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Last Book You Read

Literature Prose

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#81 Offline The Lord Of Wednesday

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Posted Jul 18 2012 - 10:59 AM

Mostly philosophy books.Halo and PhilosophyVillains and PhilosophyRiddles of ExistenceThe Conscious Mind (not finished yet)Existentialism and Human Emotions (almost finished)The Portable Nietzsche (so far bits and pieces but I just started the whole thing).

Edited by Proud Stigma, Jul 18 2012 - 11:00 AM.

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Divinator of Dreams.
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#82 Offline Aderia

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Posted Jul 18 2012 - 01:41 PM

'Fault in Our Stars' by John Green, probably one of my favorite books, which is saying a lot.'Stolen' by Lucy Christopher, which was awesome, but not as awesome as the aforementioned title *points up ^^*
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#83 Offline Emissary

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Posted Jul 22 2012 - 09:13 AM

Just finished Truancy: Origins by Isamu Fukui.Currently reading The Comedy Bible by Judy Carter.-Void
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#84 Offline thelonewander

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Posted Jul 22 2012 - 08:14 PM

finished "Ready Player One" by Ernest Cline. it was a very good read, and connected to me a bit more because it was a book written mainly about gamers, so yay. Im now reading "The Infernal City" by Greg Keyes. It's an Elder scrolls book, and it's very good so far
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War...war never changes.

A wanderer always walks the lonesome road at some point. always

Tales of the Wanderer

We crawl, on our knees for you,
under, a sky no longer blue,
we sweat, all day long for you.

But we sow, seeds to see us though,
cause sometimes dreams just don't come true,
we wait, to reap what we are due.

Everything I touch turns to Ashes,

...It slips right though my hands


#85 Offline Makuta DUSt

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Posted Jul 29 2012 - 12:12 PM

Well, I finished The Dark Knight Returns TP (if that counts).I enjoyed it for the most part, I found it very re-readable, but it did have it's flaws.Also, why
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#86 Offline TheJake

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Posted Aug 04 2012 - 01:33 AM

I finally finished the Hunger Games trilogy a few weeks ago. It was great! :D My favorite book was the first one, mainly because of
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#87 Offline Bob Dylan

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Posted Aug 04 2012 - 03:07 AM

Recently Finished The Corrections by Jonathan Franzen, and am now reading Sogyal Rinpoche's The Tibetan Book of Living and Dying. Both very good reads.
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#88 Offline Emissary

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Posted Aug 05 2012 - 10:03 AM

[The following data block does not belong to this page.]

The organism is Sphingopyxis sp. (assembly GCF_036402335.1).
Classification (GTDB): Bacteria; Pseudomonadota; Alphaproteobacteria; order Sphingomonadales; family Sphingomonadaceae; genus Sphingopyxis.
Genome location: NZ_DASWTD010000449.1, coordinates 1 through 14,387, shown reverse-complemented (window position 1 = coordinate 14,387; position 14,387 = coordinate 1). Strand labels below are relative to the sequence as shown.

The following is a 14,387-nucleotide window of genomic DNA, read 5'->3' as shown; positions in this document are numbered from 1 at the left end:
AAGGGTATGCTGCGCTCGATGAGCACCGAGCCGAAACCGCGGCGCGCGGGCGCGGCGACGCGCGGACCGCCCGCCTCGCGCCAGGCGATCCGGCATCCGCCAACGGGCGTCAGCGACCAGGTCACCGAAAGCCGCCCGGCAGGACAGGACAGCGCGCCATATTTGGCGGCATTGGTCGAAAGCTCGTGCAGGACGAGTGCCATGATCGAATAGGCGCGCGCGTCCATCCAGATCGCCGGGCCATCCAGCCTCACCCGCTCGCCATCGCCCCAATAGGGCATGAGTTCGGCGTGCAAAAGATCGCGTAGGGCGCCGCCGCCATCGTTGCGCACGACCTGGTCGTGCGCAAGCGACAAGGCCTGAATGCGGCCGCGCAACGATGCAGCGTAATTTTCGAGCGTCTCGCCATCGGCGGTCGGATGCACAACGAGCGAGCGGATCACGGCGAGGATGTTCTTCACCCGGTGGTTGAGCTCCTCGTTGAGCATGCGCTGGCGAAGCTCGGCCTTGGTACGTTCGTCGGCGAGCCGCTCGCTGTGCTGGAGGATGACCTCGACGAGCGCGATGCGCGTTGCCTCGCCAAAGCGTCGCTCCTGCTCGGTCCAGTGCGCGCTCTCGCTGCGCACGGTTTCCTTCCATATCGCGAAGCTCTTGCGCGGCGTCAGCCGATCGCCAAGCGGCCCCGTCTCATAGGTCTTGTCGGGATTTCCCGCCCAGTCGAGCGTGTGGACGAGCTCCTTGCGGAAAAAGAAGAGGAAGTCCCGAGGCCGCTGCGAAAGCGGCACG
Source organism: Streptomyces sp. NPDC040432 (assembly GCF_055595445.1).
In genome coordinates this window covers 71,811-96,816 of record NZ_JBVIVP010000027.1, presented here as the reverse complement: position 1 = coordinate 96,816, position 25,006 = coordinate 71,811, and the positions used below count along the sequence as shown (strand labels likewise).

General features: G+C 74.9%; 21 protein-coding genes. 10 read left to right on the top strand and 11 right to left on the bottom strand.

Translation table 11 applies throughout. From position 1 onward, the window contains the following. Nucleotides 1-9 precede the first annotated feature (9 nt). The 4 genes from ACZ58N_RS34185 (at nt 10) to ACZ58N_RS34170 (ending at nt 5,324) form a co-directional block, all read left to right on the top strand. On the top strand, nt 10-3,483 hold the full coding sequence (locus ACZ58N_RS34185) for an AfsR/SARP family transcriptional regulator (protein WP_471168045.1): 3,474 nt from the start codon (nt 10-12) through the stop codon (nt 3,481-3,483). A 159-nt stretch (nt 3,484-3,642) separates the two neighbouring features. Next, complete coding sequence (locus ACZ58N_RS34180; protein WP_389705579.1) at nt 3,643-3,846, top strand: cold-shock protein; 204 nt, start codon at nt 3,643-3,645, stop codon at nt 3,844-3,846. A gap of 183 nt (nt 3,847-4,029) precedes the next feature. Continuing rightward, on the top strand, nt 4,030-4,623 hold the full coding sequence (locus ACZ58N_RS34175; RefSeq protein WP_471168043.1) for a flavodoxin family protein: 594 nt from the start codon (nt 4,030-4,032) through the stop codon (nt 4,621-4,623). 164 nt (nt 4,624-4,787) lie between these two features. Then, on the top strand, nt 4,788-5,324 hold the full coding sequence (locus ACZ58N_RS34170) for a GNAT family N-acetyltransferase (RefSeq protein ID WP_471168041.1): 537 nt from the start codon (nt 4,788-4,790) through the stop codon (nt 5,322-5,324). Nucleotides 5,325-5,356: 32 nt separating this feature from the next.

Recently finished Skulduggery Pleasant: Death Bringer. An amazing read, just as long as you have a fairly strong stomach.-Void
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#89 Offline Vorahk1Panrahk2

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Posted Aug 05 2012 - 11:22 AM

The last book I read was Different Seasons, a collection of four short stories by Stephen King: Rita Hayworth and the Shawshank Redemption​, Apt Pupil, The Body and The Breathing Method. Each story climaxes during a season of the year, Spring through Winter respectively.The first one was Rita Hayworth and the Shawshank Redemption, which tells the story of an inmate, Andy Dufresne, told from the point of few of an old inmate named Red. I don't really have much to say about the story. Honestly, my opinion is completely clouded by the amazing movie version that I saw first. I did like it. I think King's knack for storytelling is much stronger when he's not trying to rely on shock and horror.Apt Pupil - The novella is about a boy, Todd, who seeks out an ex Nazi living in his hometown. He visits the old man everyday, forcing him to recount memories of what he experienced while working in the concentration camps. Eventually the two get locked in a cat-and-mouse game. Todd doesn't want people to know he's been visiting the ex-Nazi, and the ex-Nazi doesn't want people to find out that he is one. I heavily disliked this one. As a work of horror, it isn't scary or even disturbing. As a work of fiction, it's overlong and confusing. For starters, King gives us no reason to understand why telling these stories has the effect on the characters that it does. I think King believes heavily that a story has the power to influence a person (the novel opens with a quote: "It's the tale, not he who tells it"), but I need a better explanation than that in order to believe the premise of the story; that a story can drive a person to madness.Second, the supposed cat and mouse game should have been over by about two-thirds into the book. But King proceeded to explain to the reader, through Todd, that the game would never be up until the old man was dead. The explanation, which I will not give here in order to avoid a long summary of the story, was unfounded and, quite frankly, senseless. And the story proceeds for another 100 pages or so only to give the reader a ridiculous ending that only exists for shock value. Honestly, this is probably the worst King story I've read so far. Not recommendedThe Body - Most of us know this as the movie Stand By Me. This is, in my opinion, the best novella in the book, and one of the best stories King has ever written. For those not familiar, it's about four childhood friends who go in search of the body of a boy killed by a train. It's not supernatural fiction, nor is a horror story. Just an honest, and perfectly captured, peek into the innocence of childhood. Like with Rita Hayworth, King doesn't have to rely on shock value here in order to tell his story, which is exactly why it excels as a piece of storytelling. The relationship between the boys and their journey is what compelled me to keep reading. Highly recommended.The Breathing Method - The final story, and the shortest one, is also a supernatural horror story. It's about a man who joins a mysterious story telling club, and the narrative is a retelling of one of the stories told at that club. The story-within-a-story (also the main story... if that makes sense) is about a doctor who takes on a pregnant patient, and helps prepare her for delivery day by training her for the Breathing Method, employed during childbirth to make things easier on the mother. Without spoilers, this story-within-a-story ends on a rather creepy note. What I love about this novella is that it reads more like Lovecraft than typical King (I would not be surprised if he was the inspiration). Instead of shock and gore, the novella reads more like a traditional ghost story, with slow tension and build up. The frame story also plays out like a traditional haunted house novel. There's something not right and disturbing about the club's meeting place, but the reader is never given an explanation. The fact that it's left up to the reader's imagination just makes it all the more creepy. Recommended.tl;dr:Different Seasons is a decent collection of four novellas. The Body, The Breathing Method, and Rita Hayworth and the Shawshank Redemption are all exceptional stories. Apt Pupil is awful. So while I recommend the collection...just skip over that last one.Other stories I've read prior to this are Fahrenheit 451, and Wicked: The Life and Times of the Wicked Witch of the West. Both are highly recommended. I'm currently in the middle of Life of Pi, and plan to follow it up with Brave New World and A Game of Thrones.